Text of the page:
Full Circle

I feel like I have come full circle and I’m back where I was a year and a half ago, clinging to God in desperation. After Lucy died and all of our dreams of future children died with her, I struggled to breathe, to even exist. Every minute was painful. I wrote a very simple sentence on my hand that reminded me that I could keep living and that I was indeed, safe.

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I TRUST HIM

I found myself writing this same sentence on my hand this morning, for the first time in over a year. It was kind of a big step for me because I’ve struggled to trust Him for the past several months as I work through my grief and anger. But now, here I am again clinging to Him in desperation, begging Him for help. Things with the adoption are not going quite how we planned. We are kind of in the dark right now and don’t exactly know what is going on. Part of me wants to completely freak out and lose my mind in worry. It is important for me to remember a few important facts, though-

This is not my baby (yet.)

This is K’s baby and she can decide whatever she wants.

It is my job to support K in whatever she does decide.

God has K, P and baby S in the palm of His hand.

God has it all under control and He is still at work.

I TRUST HIM.

Last year when I wrote that simple sentence on my hand in an act of pure desperation, it was because of the tragedy that had just happened, the loss of my daughter. Today I write it in anticipation of what will happen over the next couple of weeks. Baby S is not my daughter right now, but my love for her has grown in my heart for months and months, and in Josh’s heart and the boys’ too. We love her so much, we WANT her so much, but she is not ours (yet.) It is a really weird place to be and we don’t really know how to act right now. Please pray for us, for baby S and especially for K. We all need your prayers so much.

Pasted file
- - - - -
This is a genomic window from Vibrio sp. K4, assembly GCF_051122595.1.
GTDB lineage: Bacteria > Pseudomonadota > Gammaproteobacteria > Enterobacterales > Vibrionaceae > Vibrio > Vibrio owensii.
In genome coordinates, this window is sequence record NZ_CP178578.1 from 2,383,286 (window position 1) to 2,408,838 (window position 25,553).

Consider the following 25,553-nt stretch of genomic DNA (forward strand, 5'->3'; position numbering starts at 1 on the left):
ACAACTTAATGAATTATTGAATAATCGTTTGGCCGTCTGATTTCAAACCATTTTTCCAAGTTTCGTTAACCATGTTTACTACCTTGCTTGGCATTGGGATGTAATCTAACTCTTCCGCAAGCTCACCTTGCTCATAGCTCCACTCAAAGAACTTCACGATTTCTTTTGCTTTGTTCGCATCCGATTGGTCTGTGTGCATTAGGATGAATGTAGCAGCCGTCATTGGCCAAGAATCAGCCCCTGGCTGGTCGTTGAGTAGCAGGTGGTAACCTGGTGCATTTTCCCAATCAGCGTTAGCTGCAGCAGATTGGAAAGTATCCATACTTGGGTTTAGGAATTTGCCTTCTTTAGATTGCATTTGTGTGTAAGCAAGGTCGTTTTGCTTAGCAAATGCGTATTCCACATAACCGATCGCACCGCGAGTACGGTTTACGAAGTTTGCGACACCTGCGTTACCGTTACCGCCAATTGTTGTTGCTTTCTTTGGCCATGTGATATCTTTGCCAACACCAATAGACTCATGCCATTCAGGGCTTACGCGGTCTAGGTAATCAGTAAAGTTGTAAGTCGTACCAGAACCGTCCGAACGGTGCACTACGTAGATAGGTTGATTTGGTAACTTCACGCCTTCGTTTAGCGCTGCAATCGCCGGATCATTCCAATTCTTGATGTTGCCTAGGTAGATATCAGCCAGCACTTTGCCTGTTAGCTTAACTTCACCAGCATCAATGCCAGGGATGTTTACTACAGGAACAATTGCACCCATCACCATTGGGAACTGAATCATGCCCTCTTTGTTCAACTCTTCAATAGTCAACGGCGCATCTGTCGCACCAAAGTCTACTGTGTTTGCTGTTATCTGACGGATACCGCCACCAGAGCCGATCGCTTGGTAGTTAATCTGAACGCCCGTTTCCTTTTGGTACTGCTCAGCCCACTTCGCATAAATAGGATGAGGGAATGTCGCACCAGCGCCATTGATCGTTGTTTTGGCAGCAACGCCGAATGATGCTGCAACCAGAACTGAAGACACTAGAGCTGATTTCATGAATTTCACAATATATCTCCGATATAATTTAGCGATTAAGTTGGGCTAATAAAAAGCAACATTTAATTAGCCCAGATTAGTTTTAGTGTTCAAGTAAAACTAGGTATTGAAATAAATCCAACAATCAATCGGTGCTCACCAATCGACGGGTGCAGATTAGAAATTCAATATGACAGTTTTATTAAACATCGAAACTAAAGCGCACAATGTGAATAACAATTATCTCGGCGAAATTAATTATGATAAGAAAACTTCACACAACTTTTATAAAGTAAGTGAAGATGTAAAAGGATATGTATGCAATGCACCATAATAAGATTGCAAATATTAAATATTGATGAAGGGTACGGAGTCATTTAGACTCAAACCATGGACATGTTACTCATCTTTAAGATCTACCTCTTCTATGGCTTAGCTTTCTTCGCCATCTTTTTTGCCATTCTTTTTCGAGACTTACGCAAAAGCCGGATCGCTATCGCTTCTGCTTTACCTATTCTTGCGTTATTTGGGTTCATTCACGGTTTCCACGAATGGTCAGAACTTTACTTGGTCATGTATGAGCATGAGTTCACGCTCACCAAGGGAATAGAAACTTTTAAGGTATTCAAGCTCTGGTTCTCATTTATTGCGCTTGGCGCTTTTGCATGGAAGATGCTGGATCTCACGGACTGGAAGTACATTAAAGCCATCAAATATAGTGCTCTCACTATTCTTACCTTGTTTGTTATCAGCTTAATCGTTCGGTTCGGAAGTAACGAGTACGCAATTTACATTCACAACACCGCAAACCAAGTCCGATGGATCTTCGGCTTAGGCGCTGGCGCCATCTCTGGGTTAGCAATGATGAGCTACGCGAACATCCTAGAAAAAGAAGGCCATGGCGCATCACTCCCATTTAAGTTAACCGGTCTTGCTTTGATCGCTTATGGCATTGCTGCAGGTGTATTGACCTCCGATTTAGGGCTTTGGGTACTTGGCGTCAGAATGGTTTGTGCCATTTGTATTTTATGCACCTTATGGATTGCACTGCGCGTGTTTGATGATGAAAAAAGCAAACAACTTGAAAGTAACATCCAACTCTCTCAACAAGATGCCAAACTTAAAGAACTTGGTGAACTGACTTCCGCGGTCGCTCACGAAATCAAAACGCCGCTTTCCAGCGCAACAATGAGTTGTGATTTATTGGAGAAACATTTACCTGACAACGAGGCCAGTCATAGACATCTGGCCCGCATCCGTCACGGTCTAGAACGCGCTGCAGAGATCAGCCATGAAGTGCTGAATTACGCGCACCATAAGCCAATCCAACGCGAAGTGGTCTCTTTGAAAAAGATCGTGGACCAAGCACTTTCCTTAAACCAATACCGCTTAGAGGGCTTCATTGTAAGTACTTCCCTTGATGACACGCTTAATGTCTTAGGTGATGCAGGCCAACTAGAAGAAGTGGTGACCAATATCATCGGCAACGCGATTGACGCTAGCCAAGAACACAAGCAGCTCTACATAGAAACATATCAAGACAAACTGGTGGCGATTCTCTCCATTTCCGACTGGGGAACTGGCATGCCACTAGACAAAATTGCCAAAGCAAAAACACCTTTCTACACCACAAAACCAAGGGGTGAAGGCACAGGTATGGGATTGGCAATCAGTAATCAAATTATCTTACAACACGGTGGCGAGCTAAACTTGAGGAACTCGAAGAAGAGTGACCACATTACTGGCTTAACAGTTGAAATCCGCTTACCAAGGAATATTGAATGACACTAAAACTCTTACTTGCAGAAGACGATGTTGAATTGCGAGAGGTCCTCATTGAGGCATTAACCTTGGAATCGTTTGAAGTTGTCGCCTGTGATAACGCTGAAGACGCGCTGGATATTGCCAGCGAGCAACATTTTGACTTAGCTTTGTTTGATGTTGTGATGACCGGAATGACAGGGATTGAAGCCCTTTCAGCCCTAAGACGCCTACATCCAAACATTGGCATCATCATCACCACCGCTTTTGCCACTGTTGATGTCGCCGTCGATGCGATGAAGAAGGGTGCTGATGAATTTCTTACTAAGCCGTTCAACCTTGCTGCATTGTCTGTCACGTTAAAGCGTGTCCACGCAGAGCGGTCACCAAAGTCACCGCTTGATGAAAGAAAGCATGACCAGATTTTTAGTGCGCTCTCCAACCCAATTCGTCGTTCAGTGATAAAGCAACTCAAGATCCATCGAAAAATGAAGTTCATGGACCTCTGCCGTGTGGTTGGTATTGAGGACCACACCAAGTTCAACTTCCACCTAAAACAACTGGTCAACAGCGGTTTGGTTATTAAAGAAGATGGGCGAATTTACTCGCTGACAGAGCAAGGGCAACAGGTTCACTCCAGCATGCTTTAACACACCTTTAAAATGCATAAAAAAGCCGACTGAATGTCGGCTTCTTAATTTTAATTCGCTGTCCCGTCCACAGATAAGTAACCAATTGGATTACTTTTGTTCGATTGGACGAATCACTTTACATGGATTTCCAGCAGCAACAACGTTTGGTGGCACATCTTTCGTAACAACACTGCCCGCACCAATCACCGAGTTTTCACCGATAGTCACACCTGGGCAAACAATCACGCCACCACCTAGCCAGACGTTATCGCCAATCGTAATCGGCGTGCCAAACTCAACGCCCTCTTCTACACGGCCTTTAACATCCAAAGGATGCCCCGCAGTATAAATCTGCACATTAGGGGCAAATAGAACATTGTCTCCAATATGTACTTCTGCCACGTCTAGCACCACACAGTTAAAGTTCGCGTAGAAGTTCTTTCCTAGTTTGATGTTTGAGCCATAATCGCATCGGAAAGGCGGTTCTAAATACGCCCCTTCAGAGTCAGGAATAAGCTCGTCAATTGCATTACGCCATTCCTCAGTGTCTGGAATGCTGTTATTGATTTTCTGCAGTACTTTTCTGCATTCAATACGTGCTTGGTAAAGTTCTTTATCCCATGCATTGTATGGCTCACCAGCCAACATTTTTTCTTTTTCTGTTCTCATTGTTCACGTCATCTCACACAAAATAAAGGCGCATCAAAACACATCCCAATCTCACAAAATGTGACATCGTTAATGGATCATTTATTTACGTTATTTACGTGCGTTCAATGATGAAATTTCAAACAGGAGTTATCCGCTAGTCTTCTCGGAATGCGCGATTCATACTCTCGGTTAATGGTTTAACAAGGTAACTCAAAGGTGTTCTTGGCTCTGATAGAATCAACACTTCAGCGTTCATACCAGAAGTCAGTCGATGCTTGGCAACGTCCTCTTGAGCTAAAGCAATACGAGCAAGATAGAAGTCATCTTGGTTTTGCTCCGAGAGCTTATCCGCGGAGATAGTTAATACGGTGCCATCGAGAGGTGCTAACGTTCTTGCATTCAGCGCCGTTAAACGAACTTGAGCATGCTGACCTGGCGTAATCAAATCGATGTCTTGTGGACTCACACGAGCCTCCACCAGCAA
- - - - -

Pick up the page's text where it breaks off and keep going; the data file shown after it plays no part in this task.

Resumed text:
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8 thoughts on “Full Circle

  1. Such a hard place to be in. I struggled with trust for so so long and it’s not fun to feel like you have to make an effort to trust the Lord. I believe in you, and I am trusting with you through this process. So many hugs! Praying!

  2. You are doing great. There’s no way that God could see all you are enduring while still clinging to Him and not reward it. You must be stronger than most because He has.asked you to endure more than most. I am so eager to see your blessings finally overflow and to celebrate with you.

  3. I also posted this on Facebook.

    I found an article that may answer some of our questions regarding adoption fraud. If Alabama does not have any laws to protect families against wrongful adoption, then I will make my way to Montgomery. Here is an excerpt from the online article:

    Adoption fraud, also known as “wrongful adoption,” refers to any form of intentional misrepresentation or illegal act by someone during the adoption process for the purpose of personal or financial gain. Perpetrators of adoption fraud can include adoption agencies, facilitators, birth mothers and, in some cases, potential adoptive parents.

    Typically, in adoption fraud cases, the adoptive parents claim that they were wronged by agencies which failed to provide them with a child’s full background information – thus depriving them of the opportunity to make an informed decision as to whether to adopt. In other cases, adoptive parents are “scammed” by online birth mothers who promise the adoption of their babies to more than one family in return for financial support, travel expenses, and other pregnancy-related costs.

    Adoption Fraud Laws

    Most states do not have laws aimed specifically at punishing adoption fraud. Instead, these states punish adoption fraud as a felony charge of theft by deception – punishable by fines or jail time (up to 20 years in prison in some states.)

    Other states, such as Indiana (which has an adoption deception statute), make it a misdemeanor for a birth mother to accept adoption-related expenses from more than one prospective adoptive parent or agency, or to accept money when they have no intention to give up their child. Under these laws, prospective adoptive parents may sue the birth mother for more than several times the amount of expenses paid.

    – See more at:http://family.findlaw.com/adoption/adoption-fraud.html#sthash.i3XY9XxL.dpuf

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